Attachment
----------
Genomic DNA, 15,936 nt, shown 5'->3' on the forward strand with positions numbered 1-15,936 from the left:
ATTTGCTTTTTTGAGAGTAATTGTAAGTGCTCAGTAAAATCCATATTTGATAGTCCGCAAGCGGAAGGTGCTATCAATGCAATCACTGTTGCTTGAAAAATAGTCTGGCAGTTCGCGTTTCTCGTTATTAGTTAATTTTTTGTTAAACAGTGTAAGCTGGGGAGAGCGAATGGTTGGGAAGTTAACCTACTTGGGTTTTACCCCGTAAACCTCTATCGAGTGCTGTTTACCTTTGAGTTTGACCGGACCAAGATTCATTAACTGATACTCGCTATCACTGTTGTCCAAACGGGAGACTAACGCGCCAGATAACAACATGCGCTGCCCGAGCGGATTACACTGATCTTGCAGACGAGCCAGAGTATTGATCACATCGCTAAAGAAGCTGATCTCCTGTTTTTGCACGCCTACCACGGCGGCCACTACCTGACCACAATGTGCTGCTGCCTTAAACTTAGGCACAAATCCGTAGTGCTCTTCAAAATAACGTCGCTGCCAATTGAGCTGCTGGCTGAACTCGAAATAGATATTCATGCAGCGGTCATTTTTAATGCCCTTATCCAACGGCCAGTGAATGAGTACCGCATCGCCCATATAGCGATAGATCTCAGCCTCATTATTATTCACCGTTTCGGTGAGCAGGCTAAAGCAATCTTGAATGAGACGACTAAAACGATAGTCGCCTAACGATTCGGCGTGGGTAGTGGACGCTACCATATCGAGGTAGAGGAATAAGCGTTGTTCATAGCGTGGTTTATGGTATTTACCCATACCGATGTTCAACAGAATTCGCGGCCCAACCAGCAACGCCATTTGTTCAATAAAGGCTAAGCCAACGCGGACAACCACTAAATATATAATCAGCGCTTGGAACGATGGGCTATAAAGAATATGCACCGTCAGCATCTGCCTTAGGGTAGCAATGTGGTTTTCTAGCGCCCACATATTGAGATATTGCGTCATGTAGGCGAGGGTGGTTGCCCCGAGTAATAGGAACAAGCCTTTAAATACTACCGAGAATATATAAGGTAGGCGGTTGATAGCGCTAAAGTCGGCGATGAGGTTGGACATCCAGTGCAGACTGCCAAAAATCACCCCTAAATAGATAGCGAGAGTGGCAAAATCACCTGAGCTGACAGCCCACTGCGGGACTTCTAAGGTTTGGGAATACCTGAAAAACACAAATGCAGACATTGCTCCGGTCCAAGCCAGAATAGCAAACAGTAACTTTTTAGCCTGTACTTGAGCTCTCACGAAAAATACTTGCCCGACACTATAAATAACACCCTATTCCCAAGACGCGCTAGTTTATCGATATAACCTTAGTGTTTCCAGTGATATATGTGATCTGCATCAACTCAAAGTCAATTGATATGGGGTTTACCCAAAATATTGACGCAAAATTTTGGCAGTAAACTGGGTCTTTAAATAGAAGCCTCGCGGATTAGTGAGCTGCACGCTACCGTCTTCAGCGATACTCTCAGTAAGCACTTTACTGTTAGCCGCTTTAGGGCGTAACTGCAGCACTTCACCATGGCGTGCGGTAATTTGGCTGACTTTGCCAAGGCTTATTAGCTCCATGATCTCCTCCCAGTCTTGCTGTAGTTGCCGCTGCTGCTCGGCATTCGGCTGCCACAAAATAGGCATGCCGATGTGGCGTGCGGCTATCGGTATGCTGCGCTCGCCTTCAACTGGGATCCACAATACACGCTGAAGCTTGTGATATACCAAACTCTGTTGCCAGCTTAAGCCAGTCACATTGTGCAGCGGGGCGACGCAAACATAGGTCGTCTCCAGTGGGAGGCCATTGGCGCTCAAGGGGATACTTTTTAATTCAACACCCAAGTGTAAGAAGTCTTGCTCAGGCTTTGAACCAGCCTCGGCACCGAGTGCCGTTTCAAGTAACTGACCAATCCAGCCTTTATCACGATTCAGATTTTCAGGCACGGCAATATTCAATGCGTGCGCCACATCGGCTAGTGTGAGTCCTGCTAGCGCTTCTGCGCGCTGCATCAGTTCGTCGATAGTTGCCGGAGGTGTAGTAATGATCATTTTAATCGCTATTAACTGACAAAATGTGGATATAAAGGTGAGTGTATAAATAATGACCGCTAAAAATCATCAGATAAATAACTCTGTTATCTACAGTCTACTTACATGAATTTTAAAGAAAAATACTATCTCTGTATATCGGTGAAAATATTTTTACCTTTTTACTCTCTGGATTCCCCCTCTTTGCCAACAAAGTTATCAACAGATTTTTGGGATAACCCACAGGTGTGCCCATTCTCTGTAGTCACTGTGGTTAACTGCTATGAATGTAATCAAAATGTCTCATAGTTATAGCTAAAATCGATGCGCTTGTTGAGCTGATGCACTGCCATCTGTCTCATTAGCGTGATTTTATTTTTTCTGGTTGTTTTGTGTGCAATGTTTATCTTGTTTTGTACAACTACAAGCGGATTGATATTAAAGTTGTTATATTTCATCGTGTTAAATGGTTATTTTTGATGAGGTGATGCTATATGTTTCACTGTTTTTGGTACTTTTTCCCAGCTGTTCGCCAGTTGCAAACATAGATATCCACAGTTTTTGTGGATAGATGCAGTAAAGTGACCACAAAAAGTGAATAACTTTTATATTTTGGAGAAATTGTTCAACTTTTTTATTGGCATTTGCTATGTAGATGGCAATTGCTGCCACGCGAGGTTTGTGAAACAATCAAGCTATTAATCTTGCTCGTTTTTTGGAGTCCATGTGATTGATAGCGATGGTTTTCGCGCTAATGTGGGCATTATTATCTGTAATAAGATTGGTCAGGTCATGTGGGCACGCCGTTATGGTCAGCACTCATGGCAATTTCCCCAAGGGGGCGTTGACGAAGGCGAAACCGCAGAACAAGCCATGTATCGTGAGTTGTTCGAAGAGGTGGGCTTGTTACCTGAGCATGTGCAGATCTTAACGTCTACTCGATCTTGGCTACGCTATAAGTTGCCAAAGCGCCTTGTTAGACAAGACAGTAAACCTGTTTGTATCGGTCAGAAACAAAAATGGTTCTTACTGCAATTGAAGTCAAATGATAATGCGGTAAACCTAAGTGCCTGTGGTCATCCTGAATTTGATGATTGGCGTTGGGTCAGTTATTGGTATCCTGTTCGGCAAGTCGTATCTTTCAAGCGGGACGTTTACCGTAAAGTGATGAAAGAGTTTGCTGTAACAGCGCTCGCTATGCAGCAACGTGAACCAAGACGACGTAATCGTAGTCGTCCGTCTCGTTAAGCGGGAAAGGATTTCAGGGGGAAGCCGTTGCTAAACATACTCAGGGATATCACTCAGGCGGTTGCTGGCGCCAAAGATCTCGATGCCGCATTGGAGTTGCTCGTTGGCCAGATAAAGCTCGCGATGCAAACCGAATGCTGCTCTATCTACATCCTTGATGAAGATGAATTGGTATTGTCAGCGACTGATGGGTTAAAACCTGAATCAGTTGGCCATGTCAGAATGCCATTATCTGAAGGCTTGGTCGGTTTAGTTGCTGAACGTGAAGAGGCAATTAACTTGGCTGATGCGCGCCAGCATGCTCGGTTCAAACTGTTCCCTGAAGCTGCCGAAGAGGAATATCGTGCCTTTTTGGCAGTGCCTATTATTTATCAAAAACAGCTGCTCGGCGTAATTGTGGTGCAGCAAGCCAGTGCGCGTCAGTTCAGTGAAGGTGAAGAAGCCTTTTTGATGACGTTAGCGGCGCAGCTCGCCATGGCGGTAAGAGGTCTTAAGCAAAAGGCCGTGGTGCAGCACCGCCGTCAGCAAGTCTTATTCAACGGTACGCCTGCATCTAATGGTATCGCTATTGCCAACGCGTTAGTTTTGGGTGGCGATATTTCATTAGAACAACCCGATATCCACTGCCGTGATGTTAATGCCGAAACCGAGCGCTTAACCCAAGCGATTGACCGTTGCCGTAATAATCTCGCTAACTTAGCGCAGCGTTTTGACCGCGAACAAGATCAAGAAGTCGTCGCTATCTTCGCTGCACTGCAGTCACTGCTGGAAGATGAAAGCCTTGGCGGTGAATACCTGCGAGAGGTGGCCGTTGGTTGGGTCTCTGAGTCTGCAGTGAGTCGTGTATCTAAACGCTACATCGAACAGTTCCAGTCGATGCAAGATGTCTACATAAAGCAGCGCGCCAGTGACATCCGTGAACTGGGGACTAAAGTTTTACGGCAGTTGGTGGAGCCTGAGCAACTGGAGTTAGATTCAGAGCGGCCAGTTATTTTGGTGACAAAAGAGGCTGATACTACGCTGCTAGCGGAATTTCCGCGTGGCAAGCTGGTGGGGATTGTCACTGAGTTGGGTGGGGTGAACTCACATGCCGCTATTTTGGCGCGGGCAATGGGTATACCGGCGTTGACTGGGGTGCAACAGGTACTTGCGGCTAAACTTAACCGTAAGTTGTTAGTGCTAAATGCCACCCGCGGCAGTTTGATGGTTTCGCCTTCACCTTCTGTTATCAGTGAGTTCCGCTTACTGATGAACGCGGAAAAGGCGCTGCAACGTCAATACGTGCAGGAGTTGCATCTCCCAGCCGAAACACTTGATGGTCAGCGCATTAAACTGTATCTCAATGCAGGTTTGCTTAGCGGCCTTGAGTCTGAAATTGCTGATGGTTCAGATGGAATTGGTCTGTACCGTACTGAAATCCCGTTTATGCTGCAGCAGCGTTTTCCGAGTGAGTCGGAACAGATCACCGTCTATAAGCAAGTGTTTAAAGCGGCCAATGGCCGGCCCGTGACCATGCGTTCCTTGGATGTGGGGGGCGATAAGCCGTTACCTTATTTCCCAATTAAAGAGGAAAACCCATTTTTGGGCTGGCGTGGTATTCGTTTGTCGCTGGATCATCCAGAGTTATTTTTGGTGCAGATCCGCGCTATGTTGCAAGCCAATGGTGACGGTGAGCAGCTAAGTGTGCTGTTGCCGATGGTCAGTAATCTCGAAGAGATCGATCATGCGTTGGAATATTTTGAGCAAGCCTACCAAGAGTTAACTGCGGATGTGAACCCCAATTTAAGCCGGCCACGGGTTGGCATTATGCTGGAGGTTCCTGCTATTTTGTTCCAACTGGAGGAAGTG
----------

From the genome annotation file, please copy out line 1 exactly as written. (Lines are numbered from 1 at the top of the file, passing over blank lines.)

Genomic DNA, 15,936 nt, shown 5'->3' on the forward strand with positions numbered 1-15,936 from the left: